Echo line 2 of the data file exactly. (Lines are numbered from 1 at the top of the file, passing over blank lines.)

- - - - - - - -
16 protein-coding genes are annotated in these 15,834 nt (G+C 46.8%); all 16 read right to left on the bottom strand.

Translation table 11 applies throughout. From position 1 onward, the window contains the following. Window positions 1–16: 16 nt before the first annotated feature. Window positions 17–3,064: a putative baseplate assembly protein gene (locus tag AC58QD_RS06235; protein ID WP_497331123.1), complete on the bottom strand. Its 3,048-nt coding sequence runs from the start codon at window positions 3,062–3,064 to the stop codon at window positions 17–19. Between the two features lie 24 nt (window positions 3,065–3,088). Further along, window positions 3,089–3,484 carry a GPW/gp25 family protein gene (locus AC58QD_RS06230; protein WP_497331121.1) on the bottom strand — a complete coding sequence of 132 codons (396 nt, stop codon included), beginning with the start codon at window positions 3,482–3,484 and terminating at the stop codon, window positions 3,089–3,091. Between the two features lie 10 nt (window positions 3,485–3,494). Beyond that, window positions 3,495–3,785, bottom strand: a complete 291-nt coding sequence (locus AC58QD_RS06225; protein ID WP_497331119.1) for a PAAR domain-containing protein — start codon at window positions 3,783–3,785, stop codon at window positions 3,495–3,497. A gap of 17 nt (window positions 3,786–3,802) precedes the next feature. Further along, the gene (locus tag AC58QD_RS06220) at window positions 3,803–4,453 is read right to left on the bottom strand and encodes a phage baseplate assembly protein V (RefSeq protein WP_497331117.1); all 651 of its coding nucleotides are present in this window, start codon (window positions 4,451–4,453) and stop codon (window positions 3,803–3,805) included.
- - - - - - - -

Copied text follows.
Translation table 11 applies throughout. From position 1 onward, the window contains the following. Window positions 1–16: 16 nt before the first annotated feature. Window positions 17–3,064: a putative baseplate assembly protein gene (locus tag AC58QD_RS06235; protein ID WP_497331123.1), complete on the bottom strand. Its 3,048-nt coding sequence runs from the start codon at window positions 3,062–3,064 to the stop codon at window positions 17–19. Between the two features lie 24 nt (window positions 3,065–3,088). Further along, window positions 3,089–3,484 carry a GPW/gp25 family protein gene (locus AC58QD_RS06230; protein WP_497331121.1) on the bottom strand — a complete coding sequence of 132 codons (396 nt, stop codon included), beginning with the start codon at window positions 3,482–3,484 and terminating at the stop codon, window positions 3,089–3,091. Between the two features lie 10 nt (window positions 3,485–3,494). Beyond that, window positions 3,495–3,785, bottom strand: a complete 291-nt coding sequence (locus AC58QD_RS06225; protein ID WP_497331119.1) for a PAAR domain-containing protein — start codon at window positions 3,783–3,785, stop codon at window positions 3,495–3,497. A gap of 17 nt (window positions 3,786–3,802) precedes the next feature. Further along, the gene (locus tag AC58QD_RS06220) at window positions 3,803–4,453 is read right to left on the bottom strand and encodes a phage baseplate assembly protein V (RefSeq protein WP_497331117.1); all 651 of its coding nucleotides are present in this window, start codon (window positions 4,451–4,453) and stop codon (window positions 3,803–3,805) included.